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Why Integrity Matters and Why I Don’t Shill


It may sound counter-intuitive, coming from the head of a PR, Marketing and Product Design firm, but I don’t believe in hype.

I believe that great products and great PR come from speaking authentically, not shrieking hyperbolically. I make my living building and promoting great consumer technologies and I believe deeply in integrity. Integrity matters at every level in this business: personal integrity, technical integrity and the integrity of my agency and its clients.

For a product to be great, it must have integrity. Whether it is a web service, smart app, gadget or set top box, consumer media must perform as advertised. It must play fair and not cut corners. A great piece of new technology is honest at all times: from the development stage to product launch and beyond.

My integrity informs my relationships with clients. If a product needs work, I say so.

I have been lucky enough to primarily take work from products I believe in, personally and professionally, and I am hopeful that trend will continue.

The first step in building great PR and Marketing strategies is working with exceptional clients whose work you can stand behind.

I am proud of Stage Two’s growing client list, but I will never put the interests of my clients ahead of my own integrity. For example, I recently joined Cult of Mac as a guest blogger. I could, very easily, include a link to Pogoplug or publish a post that hypes Boxee in order to help my clients. But I won’t mention these links unless they are essential to my point or my subject matter. My reputation in the technology space was founded, in part, by my integrity (not to mention my proven ability to create and improve amazing consumer electronics).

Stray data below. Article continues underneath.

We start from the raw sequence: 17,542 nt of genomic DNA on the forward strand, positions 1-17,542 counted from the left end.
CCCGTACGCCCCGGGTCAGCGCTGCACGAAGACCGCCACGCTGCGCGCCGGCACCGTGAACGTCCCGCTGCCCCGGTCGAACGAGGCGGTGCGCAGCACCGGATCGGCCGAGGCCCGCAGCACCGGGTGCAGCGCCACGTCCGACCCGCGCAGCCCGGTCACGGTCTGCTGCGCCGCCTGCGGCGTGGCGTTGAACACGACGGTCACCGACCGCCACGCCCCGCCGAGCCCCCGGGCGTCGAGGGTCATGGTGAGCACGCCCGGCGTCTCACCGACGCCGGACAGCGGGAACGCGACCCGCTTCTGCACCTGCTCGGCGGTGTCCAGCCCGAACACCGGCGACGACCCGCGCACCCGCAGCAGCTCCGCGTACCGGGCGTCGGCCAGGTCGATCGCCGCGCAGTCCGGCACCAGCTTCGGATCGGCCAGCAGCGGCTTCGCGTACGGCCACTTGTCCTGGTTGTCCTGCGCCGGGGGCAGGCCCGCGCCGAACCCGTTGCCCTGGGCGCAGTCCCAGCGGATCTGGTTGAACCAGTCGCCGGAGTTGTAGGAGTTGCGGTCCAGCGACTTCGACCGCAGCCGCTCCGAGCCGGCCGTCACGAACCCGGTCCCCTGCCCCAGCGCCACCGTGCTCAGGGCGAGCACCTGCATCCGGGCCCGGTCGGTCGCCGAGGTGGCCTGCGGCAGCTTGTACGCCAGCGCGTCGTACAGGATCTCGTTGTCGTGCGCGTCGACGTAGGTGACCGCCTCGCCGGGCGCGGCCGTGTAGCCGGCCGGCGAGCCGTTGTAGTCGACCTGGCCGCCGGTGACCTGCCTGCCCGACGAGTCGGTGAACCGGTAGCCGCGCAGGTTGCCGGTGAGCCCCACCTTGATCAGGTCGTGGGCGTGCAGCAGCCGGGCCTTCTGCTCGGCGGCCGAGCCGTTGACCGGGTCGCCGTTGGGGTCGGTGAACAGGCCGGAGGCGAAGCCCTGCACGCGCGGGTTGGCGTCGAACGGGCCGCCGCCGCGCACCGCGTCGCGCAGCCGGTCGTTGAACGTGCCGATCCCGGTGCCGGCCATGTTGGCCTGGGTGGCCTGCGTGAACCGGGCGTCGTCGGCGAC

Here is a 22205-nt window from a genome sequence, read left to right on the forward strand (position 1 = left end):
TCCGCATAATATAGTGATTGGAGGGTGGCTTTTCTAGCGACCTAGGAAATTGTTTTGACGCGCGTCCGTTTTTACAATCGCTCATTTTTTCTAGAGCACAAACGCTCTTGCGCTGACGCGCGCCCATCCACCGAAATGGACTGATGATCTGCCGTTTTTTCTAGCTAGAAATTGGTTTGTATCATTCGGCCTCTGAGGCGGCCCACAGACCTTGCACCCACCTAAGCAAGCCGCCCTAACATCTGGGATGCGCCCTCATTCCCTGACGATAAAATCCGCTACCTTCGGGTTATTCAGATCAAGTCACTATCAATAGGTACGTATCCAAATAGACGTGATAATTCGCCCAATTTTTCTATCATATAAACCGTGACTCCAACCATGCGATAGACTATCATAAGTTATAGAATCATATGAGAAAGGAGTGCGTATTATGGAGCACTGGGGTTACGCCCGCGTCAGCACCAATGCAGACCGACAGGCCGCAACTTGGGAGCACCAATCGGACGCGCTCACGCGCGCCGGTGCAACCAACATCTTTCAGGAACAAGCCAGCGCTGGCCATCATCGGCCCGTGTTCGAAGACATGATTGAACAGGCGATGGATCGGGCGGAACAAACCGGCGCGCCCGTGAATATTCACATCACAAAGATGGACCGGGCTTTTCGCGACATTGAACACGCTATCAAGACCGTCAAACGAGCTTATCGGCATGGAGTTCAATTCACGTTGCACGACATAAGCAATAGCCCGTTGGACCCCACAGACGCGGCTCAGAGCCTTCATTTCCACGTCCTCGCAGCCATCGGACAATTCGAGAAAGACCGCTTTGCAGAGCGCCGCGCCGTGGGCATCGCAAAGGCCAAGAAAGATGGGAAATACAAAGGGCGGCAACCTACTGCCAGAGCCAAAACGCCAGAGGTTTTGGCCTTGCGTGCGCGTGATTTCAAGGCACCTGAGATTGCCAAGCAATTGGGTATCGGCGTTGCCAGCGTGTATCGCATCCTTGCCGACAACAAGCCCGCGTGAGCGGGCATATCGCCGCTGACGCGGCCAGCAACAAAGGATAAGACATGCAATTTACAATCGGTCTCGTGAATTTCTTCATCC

I have a history of playing fair and calling things like I see them. At the end of the day, I make my mark on the technology world through my opinions and insight, not my client list. I do, at times, mention my clients, especially on the Stage Two blog. I do this because I love writing about consumer technology and the convergence space. I would write about VUDU and Boxee even if they weren’t clients. It just so happens, they are.  Further, I have no undisclosed relationships.

My integrity also informs my relationships with the press. If I write something online, I mean it. Hype is forgettable. It is noise. I don’t B.S. industry veterans or journalists. Media outlets approach me because they value my opinions. I believe that they value my integrity and my forthrightness. I am friends with – and even related to – journalists in the tech space. I will never let a product supersede a personal relationship. In a world of spin, I do my best to keep things on the level.

Bottom line for complete clarity: none of my clients pay me to write about them, they pay me to inform their plans, their strategies, their products.  I do not and will not take checks to write blog posts here or anywhere else.  It’s not worth it.

Finally, my integrity informs my attitudes. What was that old phrase? “You catch more flies with honey than with vinegar.” It’s true. My intention is always to find a fix to a tech problem, not tear down faulty tech with a barrage of complaints. Sometimes I get it wrong. Sometimes I bruise some egos and ruffle feathers. But those outcomes are never my intention. My goal in business and as an expert in consumer electronics is to inform and educate people about technology. And I always intend to improve technology and help share new experiences with others.

*For full disclosure, this post was drafted in partnership with Stage Two’s awesome copywriter. He’s my Watson. You are also welcome to read the Stage Two Code of Ethics.

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